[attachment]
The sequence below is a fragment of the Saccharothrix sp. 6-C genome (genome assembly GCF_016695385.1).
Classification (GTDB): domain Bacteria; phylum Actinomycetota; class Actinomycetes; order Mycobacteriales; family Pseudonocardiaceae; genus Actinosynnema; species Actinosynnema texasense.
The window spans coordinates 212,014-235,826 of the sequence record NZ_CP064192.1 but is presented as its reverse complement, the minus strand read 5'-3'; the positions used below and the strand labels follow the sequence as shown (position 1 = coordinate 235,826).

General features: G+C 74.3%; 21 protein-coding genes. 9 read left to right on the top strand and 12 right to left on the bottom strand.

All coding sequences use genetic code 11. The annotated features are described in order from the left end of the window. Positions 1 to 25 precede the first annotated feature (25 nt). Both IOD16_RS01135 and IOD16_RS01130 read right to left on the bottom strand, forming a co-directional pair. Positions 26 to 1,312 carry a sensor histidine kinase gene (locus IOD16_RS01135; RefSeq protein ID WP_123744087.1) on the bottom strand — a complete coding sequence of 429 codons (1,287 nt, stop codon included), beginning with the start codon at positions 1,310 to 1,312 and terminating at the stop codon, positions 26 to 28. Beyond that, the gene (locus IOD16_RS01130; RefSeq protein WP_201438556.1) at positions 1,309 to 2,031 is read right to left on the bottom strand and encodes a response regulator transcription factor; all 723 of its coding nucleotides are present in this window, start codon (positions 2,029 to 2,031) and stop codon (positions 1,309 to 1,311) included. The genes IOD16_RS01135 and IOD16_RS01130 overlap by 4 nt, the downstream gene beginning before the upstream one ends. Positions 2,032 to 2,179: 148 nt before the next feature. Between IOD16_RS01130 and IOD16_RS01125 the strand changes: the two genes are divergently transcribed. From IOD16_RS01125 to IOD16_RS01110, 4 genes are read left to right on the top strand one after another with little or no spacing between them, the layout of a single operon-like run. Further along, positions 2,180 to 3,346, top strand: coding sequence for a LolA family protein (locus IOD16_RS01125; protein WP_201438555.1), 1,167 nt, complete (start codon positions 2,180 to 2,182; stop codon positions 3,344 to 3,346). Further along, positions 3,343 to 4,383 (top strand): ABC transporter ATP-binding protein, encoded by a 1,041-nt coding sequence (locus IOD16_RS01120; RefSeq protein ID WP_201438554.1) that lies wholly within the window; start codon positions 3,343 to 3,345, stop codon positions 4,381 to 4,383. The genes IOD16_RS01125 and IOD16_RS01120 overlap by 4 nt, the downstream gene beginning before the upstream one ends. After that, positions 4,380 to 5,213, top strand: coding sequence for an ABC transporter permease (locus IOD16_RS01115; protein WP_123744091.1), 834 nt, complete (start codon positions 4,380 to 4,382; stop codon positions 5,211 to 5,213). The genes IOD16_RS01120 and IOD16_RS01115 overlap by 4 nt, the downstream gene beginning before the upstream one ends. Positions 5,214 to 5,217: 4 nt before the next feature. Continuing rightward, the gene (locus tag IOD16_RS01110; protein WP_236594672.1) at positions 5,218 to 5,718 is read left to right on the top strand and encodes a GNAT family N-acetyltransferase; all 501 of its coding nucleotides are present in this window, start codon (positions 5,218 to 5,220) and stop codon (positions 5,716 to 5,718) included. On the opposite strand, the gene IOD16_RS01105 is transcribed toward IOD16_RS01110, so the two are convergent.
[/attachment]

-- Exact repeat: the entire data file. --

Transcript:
The sequence below is a fragment of the Saccharothrix sp. 6-C genome (genome assembly GCF_016695385.1).
Classification (GTDB): domain Bacteria; phylum Actinomycetota; class Actinomycetes; order Mycobacteriales; family Pseudonocardiaceae; genus Actinosynnema; species Actinosynnema texasense.
The window spans coordinates 212,014-235,826 of the sequence record NZ_CP064192.1 but is presented as its reverse complement, the minus strand read 5'-3'; the positions used below and the strand labels follow the sequence as shown (position 1 = coordinate 235,826).

General features: G+C 74.3%; 21 protein-coding genes. 9 read left to right on the top strand and 12 right to left on the bottom strand.

All coding sequences use genetic code 11. The annotated features are described in order from the left end of the window. Positions 1 to 25 precede the first annotated feature (25 nt). Both IOD16_RS01135 and IOD16_RS01130 read right to left on the bottom strand, forming a co-directional pair. Positions 26 to 1,312 carry a sensor histidine kinase gene (locus IOD16_RS01135; RefSeq protein ID WP_123744087.1) on the bottom strand — a complete coding sequence of 429 codons (1,287 nt, stop codon included), beginning with the start codon at positions 1,310 to 1,312 and terminating at the stop codon, positions 26 to 28. Beyond that, the gene (locus IOD16_RS01130; RefSeq protein WP_201438556.1) at positions 1,309 to 2,031 is read right to left on the bottom strand and encodes a response regulator transcription factor; all 723 of its coding nucleotides are present in this window, start codon (positions 2,029 to 2,031) and stop codon (positions 1,309 to 1,311) included. The genes IOD16_RS01135 and IOD16_RS01130 overlap by 4 nt, the downstream gene beginning before the upstream one ends. Positions 2,032 to 2,179: 148 nt before the next feature. Between IOD16_RS01130 and IOD16_RS01125 the strand changes: the two genes are divergently transcribed. From IOD16_RS01125 to IOD16_RS01110, 4 genes are read left to right on the top strand one after another with little or no spacing between them, the layout of a single operon-like run. Further along, positions 2,180 to 3,346, top strand: coding sequence for a LolA family protein (locus IOD16_RS01125; protein WP_201438555.1), 1,167 nt, complete (start codon positions 2,180 to 2,182; stop codon positions 3,344 to 3,346). Further along, positions 3,343 to 4,383 (top strand): ABC transporter ATP-binding protein, encoded by a 1,041-nt coding sequence (locus IOD16_RS01120; RefSeq protein ID WP_201438554.1) that lies wholly within the window; start codon positions 3,343 to 3,345, stop codon positions 4,381 to 4,383. The genes IOD16_RS01125 and IOD16_RS01120 overlap by 4 nt, the downstream gene beginning before the upstream one ends. After that, positions 4,380 to 5,213, top strand: coding sequence for an ABC transporter permease (locus IOD16_RS01115; protein WP_123744091.1), 834 nt, complete (start codon positions 4,380 to 4,382; stop codon positions 5,211 to 5,213). The genes IOD16_RS01120 and IOD16_RS01115 overlap by 4 nt, the downstream gene beginning before the upstream one ends. Positions 5,214 to 5,217: 4 nt before the next feature. Continuing rightward, the gene (locus tag IOD16_RS01110; protein WP_236594672.1) at positions 5,218 to 5,718 is read left to right on the top strand and encodes a GNAT family N-acetyltransferase; all 501 of its coding nucleotides are present in this window, start codon (positions 5,218 to 5,220) and stop codon (positions 5,716 to 5,718) included. On the opposite strand, the gene IOD16_RS01105 is transcribed toward IOD16_RS01110, so the two are convergent.